8
votes
1answer
164 views

Which way do black hole jets spin?

The centers of black holes and quasars often have jets coming out the two poles of an accretion disk, say north and south. Is it known if the two jets spin in the same direction or opposite ...
8
votes
2answers
511 views

Black hole complementarity - absorption of Hawking radiation

I try to understand two principles formulated by Leonard Susskind in his book The Black Hole War: 1, To any observer who remains outside a black hole, the stretched horizon appears to be a hot layer ...
8
votes
0answers
105 views

Black hole (classical or quantum?)

Theoretically we can convert a body into black hole by compressing its mass below some radius (known as Schwarzschild Radius). Suppose such object after becoming black hole has a radius which is ...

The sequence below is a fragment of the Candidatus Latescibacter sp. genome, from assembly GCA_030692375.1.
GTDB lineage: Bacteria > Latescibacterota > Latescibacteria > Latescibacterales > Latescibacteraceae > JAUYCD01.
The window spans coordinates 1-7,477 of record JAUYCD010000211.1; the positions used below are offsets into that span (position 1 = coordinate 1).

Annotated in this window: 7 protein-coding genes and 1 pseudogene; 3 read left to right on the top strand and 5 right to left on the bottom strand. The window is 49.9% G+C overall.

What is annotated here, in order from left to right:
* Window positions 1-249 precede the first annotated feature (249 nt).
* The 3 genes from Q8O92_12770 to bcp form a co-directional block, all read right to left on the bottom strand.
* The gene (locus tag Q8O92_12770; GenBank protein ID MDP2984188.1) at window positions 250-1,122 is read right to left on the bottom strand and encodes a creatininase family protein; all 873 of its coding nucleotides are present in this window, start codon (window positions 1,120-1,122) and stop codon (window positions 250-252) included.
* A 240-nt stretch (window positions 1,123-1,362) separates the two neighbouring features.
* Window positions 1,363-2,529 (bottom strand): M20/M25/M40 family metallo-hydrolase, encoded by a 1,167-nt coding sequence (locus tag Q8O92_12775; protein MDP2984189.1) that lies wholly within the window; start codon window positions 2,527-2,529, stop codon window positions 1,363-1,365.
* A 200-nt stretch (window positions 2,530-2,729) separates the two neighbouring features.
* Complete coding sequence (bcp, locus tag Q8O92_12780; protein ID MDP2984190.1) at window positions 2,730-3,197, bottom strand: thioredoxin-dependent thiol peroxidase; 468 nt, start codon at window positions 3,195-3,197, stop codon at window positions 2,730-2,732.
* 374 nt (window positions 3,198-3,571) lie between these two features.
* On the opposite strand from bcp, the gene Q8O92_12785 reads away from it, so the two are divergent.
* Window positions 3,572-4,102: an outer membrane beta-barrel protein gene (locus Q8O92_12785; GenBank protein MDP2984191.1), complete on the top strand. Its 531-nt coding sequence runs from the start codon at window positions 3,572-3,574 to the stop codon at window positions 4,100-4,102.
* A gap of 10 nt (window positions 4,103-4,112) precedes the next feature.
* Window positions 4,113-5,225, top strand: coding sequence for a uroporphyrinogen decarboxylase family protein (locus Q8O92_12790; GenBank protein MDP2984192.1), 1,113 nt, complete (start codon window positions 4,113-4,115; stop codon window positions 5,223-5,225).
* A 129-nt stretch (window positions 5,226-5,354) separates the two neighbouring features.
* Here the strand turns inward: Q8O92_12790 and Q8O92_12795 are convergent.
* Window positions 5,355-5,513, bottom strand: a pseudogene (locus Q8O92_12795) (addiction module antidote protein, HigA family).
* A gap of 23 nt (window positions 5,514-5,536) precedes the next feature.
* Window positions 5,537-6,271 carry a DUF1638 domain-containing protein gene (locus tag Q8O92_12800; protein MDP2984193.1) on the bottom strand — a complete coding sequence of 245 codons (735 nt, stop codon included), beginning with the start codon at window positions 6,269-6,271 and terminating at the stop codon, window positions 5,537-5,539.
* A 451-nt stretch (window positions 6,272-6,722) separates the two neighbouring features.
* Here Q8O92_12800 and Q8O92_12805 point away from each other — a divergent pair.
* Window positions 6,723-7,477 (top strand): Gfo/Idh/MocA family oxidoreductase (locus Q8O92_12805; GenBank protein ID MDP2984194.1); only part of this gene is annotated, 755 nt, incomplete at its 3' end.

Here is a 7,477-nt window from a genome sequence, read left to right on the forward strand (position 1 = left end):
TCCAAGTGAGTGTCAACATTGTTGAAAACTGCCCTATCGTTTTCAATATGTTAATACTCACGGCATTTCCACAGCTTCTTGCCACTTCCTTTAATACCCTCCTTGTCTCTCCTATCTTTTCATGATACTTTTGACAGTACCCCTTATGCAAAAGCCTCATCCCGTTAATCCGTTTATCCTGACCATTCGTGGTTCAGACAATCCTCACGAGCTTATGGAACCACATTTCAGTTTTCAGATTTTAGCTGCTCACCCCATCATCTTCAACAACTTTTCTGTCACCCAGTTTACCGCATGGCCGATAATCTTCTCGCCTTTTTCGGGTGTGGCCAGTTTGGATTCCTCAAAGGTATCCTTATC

7
votes
5answers
4k views

How can super massive black holes have a lower density than water?

I heard on a podcast recently that the supermassive black holes at the centre of some galaxies could have densities less than water, so in theory, they could float on the substance they were gobbling ...
7
votes
6answers
729 views

What prevents the accumulation of charge in a black hole?

What prevents a static black hole from accumulating more charge than its maximum? Is it just simple Coulomb repulsion? Is the answer the same for rotating black holes? Edit What I understand from ...
7
votes
4answers
945 views

Can a black hole be explained by newtonian gravity?

In the simple explanation that a black hole appears when a big star collapses under missing internal pressure and huge gravity, I can't see any need to invoke relativity. Is this correct?